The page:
While G. vermiculophylla may enhance local diversity, the ability to utilize increased habitat complexity will vary between species (Nyberg et al. 2009). Furthermore these changes could lead to effects on higher trophic levels (Aikins & Kukuchi 2002; Freshwater et al. 2006; Gustafsson 2005 in Nyberg et al. 2009; Nyberg et al. 2009; Thomsen et al. 2007c).\r\n

Loose-lying G. vermiculophylla populations have the potential to develop into dense mats, particularly in shallow bays, lagoons, harbours and estuaries. These mats can modify the habitat available for the benthic faunal community and bottom dwelling fish. Algal mats can also form physical barriers for settling larvae, decrease light intensity, increase the likelihood of anoxia and change water movement patterns, which in turn affects sedimentation rate and thus food availability for deposit feeders (Nyberg et al. 2009).\r\n

Additionally, the movement, accumulation and decomposition of G. vermiculophylla is likely to have important implications for nutrient cycling and trophic dynamics in areas it invades (Thomsen et al. 2009).\r\n

Fisheries: G. vermiculophylla is reported to be a problem in fishing industries through fouling of nets (Freshwater et al. 2000).

Red List assessed species 0:
Locations
Atlantic - Northeast
DENMARK
GERMANY
SWEDEN
UNITED STATES
Mechanism
[4] Competition
Outcomes
[9] Environmental Ecosystem - Habitat
  • [1] Modification of nutrient pool and fluxes
  • [5] Modification of natural benthic communities
  • [3] Reduction in native biodiversity
[2] Environmental Species - Population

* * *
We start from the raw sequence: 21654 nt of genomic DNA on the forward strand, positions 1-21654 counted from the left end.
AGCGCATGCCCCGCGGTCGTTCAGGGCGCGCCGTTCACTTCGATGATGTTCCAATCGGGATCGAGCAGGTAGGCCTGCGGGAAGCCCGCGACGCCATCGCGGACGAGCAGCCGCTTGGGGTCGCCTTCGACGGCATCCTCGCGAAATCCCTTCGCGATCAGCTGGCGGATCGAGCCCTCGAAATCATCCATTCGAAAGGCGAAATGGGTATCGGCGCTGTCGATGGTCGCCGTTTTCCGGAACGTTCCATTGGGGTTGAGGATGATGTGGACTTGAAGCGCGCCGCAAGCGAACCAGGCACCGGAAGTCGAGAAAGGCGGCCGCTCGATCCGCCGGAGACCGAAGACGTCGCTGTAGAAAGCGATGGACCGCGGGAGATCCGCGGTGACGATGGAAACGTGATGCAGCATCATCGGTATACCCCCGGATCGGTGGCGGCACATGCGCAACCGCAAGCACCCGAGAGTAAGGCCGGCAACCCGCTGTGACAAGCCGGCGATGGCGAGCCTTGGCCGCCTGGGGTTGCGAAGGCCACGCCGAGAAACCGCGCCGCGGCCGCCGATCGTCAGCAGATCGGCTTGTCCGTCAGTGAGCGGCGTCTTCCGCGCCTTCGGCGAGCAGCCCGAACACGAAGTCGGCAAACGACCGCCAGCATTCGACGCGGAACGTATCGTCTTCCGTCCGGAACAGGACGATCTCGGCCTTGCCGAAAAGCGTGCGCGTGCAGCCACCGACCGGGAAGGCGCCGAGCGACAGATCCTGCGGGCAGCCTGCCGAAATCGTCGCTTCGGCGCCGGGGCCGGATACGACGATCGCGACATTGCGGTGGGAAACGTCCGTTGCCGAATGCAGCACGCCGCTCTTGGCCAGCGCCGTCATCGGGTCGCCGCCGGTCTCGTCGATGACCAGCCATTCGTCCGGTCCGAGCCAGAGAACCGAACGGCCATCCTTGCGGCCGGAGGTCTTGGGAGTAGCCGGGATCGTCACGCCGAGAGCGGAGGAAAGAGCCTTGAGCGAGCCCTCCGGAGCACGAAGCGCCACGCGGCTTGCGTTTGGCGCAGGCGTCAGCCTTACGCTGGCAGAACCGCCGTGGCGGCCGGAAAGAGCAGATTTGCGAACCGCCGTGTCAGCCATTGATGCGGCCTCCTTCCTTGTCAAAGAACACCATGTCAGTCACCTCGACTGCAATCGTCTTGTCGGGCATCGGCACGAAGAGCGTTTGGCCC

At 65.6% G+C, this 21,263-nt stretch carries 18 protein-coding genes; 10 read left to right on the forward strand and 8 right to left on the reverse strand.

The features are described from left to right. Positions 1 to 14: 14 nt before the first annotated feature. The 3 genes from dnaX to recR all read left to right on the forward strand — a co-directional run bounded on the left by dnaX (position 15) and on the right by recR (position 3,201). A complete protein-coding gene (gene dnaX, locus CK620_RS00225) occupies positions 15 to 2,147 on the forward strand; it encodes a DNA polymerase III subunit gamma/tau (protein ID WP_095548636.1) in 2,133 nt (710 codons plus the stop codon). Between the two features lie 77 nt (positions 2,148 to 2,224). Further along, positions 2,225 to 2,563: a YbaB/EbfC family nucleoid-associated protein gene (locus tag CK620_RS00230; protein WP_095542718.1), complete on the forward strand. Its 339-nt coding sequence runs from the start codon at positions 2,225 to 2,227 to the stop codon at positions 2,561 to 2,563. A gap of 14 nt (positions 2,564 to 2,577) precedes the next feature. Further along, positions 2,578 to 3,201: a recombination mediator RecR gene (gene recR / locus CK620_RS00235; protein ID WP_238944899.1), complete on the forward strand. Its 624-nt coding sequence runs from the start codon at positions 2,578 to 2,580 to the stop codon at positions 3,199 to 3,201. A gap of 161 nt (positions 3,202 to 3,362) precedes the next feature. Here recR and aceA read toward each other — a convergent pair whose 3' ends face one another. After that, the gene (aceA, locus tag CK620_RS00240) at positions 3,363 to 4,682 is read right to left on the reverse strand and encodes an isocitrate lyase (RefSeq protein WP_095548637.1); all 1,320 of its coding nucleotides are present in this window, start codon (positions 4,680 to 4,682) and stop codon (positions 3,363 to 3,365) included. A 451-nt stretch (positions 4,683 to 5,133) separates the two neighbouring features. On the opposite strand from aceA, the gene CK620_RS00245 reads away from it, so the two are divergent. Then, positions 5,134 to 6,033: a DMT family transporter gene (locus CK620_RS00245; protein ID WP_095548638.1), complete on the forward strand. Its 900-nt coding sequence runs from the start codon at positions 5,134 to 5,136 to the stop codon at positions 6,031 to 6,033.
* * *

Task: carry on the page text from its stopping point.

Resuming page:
• [2] Reduces/inhibits the growth of other species
[1] Socio-Economic
  • [1] Damage on aquaculture/mariculture/fishery
Management information
Accurate identification of Gracilaria vermiculophylla has been problematic in the past, leading to much confusion with similar species. DNA analysis, including rapid DNA barcoding, is now used for accurate identification (Bellorin et al. 2004; Saunders 2009).\r\n

Prevention: Movement of oysters is a major vector for the introduction of G. vermiculophylla to new locations worldwide. Thus making sure oysters are not transplanted may reduce the incidences of new infestations (M.S. Thomsen, pers. comm. 2011).\r\n

Physical control: Mechanical removal (harvesting) of G. vermiculophylla for use in the production of agar and other applications is a potential control method (Sousa et al. 2010; Villanueva et al. 2010).

Locations
UNITED STATES
Management Category
Unknown
Bibliography
38 references found for Gracilaria vermiculophylla

Managment information
General information
AlgaeBASE, 2010. Gracilaria vermiculophylla (Ohmi) Papenfuss
Summary: Available from: http://www.algaebase.org/search/species/detail/?species_id=4417 [Accessed 20 August 2010]
Anon. 2009. Seaweed invasion hurts shrimpers. Associated Press.
Summary: Available from: http://www.aikenstandard.com/State/m1025-BC-SC-SeaweedInvasion-1stLd-Writethru-07-09-0693 [Accessed 16 March 2011]
Bellorin, Alexis M.; Oliveira, Mariana C.; Oliveira, Eurico C., 2004. Gracilaria vermiculophylla: A western Pacific species of Gracilariaceae (Rhodophyta) first recorded from the eastern Pacific. Phycological Research. 52(2). June 2004. 69-79.
Freshwater, D. Wilson; Greene, Julie K.; Hamner, Rebecca M.; Montgomery, Frank, 2006. Seasonality of the invasive seaweed Gracilaria vermiculophylla along the southeastern coast of North Carolina. Journal of the North Carolina Academy of Science. 122(2). SUM 2006. 49-55.